Nepal Prime Minister Baburam Bhattarai has sharply criticized former King Gyanendra Shah, and warned him that he could lose the "state sponsored" privileges.
Bhattarai's stinging remarks came in response to Shah's statements on November 6 that the current political leaders in the country have become 'short sighted'.
In that same speech, made in the southern town of Parasi, Shah had further stated that the monarchy was the country's only solid base and that without this foundation the country was sure to collapse.
The former king has been living in a modest residence on the outskirts of Kathmandu ever since he was ousted in 2006. He has generally kept a low profile, but has spoken out from time to time. His latest speech, in which he also warned the people to be wary of every decision taken by the political parties, was one of his boldest.
Previously, whenever he criticized the political process, politicians had asked him not to 'meddle' in Nepal's political affairs.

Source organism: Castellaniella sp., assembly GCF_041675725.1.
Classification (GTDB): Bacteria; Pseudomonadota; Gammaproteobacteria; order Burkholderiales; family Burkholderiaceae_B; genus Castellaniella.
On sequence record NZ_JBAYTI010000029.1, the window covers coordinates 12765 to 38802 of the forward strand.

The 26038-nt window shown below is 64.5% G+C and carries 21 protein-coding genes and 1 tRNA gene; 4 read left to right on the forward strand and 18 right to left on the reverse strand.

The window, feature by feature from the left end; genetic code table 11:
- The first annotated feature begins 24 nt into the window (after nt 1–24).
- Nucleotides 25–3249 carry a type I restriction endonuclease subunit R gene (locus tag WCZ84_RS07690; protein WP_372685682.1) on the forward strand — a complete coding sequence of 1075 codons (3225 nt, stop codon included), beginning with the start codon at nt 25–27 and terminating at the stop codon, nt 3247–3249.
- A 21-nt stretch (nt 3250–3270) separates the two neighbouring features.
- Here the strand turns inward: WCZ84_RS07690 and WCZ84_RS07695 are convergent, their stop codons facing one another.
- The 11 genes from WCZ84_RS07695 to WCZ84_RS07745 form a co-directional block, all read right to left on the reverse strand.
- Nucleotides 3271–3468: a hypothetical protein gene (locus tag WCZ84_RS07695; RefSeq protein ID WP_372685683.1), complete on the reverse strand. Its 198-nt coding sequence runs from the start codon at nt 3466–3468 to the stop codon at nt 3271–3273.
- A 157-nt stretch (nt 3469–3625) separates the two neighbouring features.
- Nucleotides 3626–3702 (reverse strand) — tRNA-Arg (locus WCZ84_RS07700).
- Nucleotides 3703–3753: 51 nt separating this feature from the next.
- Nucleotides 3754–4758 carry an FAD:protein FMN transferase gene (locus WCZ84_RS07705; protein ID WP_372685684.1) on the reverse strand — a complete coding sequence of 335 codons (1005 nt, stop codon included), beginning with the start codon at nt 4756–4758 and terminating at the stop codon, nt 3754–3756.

In April, former Prime Minister Madhav Kumar Nepal had also threatened that the government could put the former king in prison if he did not stop his 'reactionary activities'. He also asked the former king to join electoral politics or spend his time with religious matters rather than make any attempt to revive the monarchy.
The former king still appears to have some support in the country. During the Dashain (Dusshera) celebrations, thousands gathered almost spontaneously when he came to make his offerings to a local deity. By contrast, the President, who also come to make his offerings to the same deity a few hours earlier was not well received and local residents complained that his motorcade was the largest that they had seen.
Thus far, the former king has not made his intentions clear. Other people, such as Kamal Thapa, who was the last Home Minister before the royal regime collapsed, has advocated forcefully against the republican order and for turning the country back into a Hindu Kingdom. The former king, however, has kept his distance from Thapa in public. By Manish Gyawali (ANI)